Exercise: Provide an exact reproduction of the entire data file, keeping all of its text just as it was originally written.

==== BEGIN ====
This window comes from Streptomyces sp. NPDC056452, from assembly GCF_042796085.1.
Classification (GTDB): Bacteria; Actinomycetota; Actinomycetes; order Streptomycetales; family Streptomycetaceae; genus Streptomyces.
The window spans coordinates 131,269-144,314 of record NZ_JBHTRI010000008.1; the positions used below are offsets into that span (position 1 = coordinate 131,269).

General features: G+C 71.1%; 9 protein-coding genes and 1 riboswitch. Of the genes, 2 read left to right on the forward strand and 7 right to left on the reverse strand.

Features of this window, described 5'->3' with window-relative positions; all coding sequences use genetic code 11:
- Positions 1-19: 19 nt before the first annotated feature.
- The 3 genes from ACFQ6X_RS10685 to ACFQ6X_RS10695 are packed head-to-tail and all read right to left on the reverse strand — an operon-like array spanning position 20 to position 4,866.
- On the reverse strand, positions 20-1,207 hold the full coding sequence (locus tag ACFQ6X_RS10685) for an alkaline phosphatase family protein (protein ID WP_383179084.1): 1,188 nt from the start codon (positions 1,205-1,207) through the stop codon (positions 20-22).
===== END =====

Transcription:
This window comes from Streptomyces sp. NPDC056452, from assembly GCF_042796085.1.
Classification (GTDB): Bacteria; Actinomycetota; Actinomycetes; order Streptomycetales; family Streptomycetaceae; genus Streptomyces.
The window spans coordinates 131,269-144,314 of record NZ_JBHTRI010000008.1; the positions used below are offsets into that span (position 1 = coordinate 131,269).

General features: G+C 71.1%; 9 protein-coding genes and 1 riboswitch. Of the genes, 2 read left to right on the forward strand and 7 right to left on the reverse strand.

Features of this window, described 5'->3' with window-relative positions; all coding sequences use genetic code 11:
- Positions 1-19: 19 nt before the first annotated feature.
- The 3 genes from ACFQ6X_RS10685 to ACFQ6X_RS10695 are packed head-to-tail and all read right to left on the reverse strand — an operon-like array spanning position 20 to position 4,866.
- On the reverse strand, positions 20-1,207 hold the full coding sequence (locus tag ACFQ6X_RS10685) for an alkaline phosphatase family protein (protein ID WP_383179084.1): 1,188 nt from the start codon (positions 1,205-1,207) through the stop codon (positions 20-22).